Nov. 14, 2011 | 1:40 p.m.
Over 30,000 people attended the first Comikaze Expo on Nov. 5 and 6 at the Los Angeles Convention Center. Comic book legend Stan Lee, actors Mark Hamill (“Star Wars,” “Batman” animated series), Ernest Borgnine (“The Black Hole,” “The Poseidon Adventure”), Richard Hatch (the original “Battlestar Galactica” series), and even Charlie Brown himself (voice actor Brad Kesten) were on hand. The real stars, though, might have been the fans themselves — the tradition of cosplay has become a true sensation in recent years and, in the photo gallery above, you can get a sense of the heroic lengths that fans will go to create their own costumes and step into the sci-fi, fantasy and superhero worlds they adore. – Jay West RECENT AND RELATED ‘Hunger Games’: See the character posters Wonder Woman at 70: DC’s icon gets new origin ‘Hawk & Dove’ preview: Chaos […]
Nov. 05, 2011 | 4:18 a.m.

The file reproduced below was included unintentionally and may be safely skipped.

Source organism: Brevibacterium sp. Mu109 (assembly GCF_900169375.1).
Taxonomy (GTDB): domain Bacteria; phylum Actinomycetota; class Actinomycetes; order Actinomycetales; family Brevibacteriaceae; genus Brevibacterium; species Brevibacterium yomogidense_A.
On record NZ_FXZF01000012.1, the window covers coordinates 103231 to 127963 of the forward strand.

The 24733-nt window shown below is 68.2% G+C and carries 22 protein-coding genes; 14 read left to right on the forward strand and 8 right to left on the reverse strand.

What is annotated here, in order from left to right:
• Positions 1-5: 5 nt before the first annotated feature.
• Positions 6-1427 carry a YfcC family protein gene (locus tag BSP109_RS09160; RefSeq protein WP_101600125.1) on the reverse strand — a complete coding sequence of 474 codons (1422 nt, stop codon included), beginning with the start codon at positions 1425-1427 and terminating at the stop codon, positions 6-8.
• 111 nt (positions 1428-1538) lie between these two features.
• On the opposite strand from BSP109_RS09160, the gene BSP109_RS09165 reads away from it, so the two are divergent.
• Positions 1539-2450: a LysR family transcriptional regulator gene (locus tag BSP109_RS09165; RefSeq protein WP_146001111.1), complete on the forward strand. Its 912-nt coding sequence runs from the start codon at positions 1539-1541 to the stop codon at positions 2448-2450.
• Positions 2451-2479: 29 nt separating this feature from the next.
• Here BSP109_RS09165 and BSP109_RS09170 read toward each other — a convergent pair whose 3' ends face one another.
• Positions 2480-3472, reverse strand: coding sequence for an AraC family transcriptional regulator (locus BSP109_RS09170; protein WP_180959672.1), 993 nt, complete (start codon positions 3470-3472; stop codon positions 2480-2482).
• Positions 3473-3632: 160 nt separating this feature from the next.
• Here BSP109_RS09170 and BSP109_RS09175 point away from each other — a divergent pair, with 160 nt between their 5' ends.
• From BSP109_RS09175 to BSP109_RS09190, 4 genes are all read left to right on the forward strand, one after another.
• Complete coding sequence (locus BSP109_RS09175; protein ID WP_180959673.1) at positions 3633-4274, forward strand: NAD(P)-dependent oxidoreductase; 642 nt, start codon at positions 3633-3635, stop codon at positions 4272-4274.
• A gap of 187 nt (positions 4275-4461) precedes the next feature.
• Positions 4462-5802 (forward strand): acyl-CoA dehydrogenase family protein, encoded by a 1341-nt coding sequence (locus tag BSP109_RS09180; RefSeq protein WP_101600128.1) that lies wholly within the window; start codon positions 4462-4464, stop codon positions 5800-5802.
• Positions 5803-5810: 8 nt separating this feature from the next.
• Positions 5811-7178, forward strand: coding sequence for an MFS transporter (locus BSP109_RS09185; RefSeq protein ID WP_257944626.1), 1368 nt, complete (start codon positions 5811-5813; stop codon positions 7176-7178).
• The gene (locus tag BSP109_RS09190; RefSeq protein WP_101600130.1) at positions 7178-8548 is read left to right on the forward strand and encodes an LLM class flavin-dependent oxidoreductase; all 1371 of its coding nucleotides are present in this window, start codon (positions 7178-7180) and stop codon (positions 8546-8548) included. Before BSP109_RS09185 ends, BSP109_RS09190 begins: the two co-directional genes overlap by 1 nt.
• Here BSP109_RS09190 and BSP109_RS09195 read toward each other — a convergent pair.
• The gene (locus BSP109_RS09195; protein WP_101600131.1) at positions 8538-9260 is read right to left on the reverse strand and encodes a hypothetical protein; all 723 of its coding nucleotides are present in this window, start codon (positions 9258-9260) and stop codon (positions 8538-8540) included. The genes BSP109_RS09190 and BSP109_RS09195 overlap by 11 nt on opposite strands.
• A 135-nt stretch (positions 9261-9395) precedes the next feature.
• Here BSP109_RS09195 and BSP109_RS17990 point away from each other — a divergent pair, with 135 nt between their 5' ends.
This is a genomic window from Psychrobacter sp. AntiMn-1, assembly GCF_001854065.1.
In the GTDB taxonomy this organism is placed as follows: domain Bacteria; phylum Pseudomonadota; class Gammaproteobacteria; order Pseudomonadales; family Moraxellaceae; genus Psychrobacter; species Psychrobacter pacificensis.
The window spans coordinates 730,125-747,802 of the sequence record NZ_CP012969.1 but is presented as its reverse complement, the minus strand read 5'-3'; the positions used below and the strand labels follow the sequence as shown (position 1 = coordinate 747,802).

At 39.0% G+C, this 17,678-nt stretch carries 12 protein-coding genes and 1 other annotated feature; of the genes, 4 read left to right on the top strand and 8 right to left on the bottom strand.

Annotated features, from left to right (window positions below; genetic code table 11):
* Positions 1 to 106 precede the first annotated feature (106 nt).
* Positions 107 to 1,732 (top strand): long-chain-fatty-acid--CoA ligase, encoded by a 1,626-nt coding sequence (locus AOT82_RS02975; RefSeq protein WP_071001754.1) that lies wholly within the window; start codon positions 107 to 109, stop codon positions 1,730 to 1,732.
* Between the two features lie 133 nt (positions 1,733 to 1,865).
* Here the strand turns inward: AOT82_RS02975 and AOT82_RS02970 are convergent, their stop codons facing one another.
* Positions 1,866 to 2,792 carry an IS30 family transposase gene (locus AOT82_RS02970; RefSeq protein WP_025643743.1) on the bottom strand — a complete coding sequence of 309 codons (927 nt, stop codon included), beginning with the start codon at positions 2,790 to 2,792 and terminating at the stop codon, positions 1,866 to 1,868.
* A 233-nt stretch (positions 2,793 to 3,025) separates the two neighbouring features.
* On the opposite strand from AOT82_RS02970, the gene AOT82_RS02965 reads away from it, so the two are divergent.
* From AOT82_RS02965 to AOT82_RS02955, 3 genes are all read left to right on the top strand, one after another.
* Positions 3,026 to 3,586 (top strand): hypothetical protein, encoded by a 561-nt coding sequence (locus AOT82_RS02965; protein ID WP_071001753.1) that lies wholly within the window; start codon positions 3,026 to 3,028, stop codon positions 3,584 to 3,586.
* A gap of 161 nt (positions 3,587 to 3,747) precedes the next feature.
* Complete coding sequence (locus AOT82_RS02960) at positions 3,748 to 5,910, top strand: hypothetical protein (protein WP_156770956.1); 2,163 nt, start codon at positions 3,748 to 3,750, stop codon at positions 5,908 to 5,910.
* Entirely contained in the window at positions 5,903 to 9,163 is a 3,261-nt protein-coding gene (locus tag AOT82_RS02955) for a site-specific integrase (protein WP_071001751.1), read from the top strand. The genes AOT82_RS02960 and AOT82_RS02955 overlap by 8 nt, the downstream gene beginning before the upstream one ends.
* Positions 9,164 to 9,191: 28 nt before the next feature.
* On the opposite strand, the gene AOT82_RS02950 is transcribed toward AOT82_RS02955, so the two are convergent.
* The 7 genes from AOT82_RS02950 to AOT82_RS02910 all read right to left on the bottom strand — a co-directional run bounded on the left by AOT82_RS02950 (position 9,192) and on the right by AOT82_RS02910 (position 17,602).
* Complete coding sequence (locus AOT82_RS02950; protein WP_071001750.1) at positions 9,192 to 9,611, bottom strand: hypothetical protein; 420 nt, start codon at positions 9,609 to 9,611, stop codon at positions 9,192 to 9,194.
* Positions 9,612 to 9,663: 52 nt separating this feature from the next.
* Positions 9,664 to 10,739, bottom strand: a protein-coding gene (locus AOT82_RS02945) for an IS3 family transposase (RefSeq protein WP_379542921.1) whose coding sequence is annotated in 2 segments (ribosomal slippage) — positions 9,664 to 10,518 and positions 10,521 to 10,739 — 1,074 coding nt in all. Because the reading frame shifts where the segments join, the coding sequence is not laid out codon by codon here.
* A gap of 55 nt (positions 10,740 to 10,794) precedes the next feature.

When Yoshiyuki Tomino’s first “Gundam” series premiered on Japanese television in 1979, its run ended early due to low ratings. But when the same material was recut and released as three theatrical features in 1981 and 1982, the response was so enthusiastic, fans fought over Gundam toys and model kits in toy stores. Three decades later, there have been 25 “Gundam” television series, 11 feature films, plus direct-to-video releases and an IMAX featurette. In 2009-2010, a 59-foot “life-size” statue of a Gundam Mobile Suit was exhibited in Tokyo and Shizuoka to mark the 30th anniversary of the release of the first Gundam plastic model kit. According to some estimates, there have been 10 Gundam models sold for every man, woman and child in Japan. The breadth and effect of that history are timely topics with the home-video release of the feature “Mobile […]